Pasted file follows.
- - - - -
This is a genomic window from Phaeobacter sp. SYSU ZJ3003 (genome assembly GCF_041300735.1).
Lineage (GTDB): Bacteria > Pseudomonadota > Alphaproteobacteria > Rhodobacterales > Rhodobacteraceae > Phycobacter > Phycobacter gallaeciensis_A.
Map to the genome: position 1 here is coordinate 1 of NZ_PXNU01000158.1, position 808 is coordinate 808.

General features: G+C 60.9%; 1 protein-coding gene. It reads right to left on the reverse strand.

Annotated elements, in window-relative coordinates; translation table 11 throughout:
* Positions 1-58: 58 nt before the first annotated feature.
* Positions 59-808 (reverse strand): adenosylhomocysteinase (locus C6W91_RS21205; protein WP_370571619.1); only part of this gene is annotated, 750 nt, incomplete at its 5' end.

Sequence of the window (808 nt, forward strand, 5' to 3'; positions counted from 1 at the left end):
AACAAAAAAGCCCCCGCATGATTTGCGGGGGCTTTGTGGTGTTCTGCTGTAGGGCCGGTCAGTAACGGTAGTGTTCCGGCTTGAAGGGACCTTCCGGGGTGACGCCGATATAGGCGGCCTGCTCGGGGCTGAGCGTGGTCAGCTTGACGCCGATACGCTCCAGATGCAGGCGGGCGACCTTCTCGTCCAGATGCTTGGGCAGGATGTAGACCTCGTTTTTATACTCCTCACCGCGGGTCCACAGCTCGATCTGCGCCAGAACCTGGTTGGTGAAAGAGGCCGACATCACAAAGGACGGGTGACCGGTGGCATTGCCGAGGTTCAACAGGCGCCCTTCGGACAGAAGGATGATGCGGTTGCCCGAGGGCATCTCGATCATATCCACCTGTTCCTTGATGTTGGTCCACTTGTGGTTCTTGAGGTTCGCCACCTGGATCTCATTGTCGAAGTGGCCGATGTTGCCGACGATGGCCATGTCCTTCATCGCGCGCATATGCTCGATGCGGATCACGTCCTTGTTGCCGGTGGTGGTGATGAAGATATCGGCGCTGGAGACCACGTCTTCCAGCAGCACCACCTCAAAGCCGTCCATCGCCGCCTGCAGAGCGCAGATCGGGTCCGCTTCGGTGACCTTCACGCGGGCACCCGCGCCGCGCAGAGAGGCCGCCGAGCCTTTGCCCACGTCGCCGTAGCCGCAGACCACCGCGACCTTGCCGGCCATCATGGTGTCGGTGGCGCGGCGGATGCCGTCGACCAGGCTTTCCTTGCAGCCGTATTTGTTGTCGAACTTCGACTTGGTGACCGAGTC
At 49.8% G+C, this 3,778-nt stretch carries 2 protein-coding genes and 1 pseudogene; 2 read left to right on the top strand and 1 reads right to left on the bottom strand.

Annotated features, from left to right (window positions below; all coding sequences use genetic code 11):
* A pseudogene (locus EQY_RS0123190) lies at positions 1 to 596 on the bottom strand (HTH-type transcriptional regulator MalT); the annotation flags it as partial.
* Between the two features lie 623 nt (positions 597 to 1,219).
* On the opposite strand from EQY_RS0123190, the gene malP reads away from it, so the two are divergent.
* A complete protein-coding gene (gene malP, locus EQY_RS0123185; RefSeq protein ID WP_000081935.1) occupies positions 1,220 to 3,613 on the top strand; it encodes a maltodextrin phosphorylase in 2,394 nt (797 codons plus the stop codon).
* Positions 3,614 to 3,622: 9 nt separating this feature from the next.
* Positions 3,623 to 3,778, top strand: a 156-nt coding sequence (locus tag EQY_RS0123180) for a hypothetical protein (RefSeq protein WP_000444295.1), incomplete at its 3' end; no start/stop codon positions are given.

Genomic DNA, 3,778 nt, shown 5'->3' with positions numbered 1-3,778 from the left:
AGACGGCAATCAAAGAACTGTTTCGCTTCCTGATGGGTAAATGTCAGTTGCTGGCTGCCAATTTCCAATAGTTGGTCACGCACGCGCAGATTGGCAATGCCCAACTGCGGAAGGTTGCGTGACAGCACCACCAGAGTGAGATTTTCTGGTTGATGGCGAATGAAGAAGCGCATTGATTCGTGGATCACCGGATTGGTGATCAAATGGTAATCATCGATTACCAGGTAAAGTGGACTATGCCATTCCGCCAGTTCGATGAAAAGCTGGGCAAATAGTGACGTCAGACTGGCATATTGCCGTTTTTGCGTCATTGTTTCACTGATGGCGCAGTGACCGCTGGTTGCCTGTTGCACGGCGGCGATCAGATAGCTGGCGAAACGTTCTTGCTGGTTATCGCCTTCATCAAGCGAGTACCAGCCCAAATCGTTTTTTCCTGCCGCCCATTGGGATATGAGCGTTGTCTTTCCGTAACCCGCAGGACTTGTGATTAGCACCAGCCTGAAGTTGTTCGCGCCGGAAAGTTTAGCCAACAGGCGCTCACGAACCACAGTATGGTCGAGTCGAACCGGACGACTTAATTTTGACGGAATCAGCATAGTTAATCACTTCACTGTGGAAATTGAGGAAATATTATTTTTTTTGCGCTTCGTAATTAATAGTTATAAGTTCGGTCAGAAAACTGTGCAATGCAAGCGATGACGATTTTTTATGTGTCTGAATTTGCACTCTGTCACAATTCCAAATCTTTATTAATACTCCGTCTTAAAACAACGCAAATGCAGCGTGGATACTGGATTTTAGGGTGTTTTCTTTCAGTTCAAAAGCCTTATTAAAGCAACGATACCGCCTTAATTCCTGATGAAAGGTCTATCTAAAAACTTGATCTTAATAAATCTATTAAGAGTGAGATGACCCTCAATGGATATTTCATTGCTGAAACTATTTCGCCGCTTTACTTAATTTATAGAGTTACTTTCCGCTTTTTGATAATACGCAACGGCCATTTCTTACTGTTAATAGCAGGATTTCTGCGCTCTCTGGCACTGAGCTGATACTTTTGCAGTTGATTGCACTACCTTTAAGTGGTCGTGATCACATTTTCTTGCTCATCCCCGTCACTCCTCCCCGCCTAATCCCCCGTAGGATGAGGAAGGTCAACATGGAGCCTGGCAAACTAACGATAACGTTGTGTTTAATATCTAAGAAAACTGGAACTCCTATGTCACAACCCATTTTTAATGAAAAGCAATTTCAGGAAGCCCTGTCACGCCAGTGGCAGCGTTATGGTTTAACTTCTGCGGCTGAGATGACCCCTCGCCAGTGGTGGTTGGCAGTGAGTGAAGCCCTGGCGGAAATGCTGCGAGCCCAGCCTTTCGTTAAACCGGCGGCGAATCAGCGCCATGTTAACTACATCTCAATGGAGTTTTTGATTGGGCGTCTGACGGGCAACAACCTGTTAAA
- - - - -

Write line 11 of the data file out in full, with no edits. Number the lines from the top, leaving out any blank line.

Annotated features, from left to right (window positions below; all coding sequences use genetic code 11):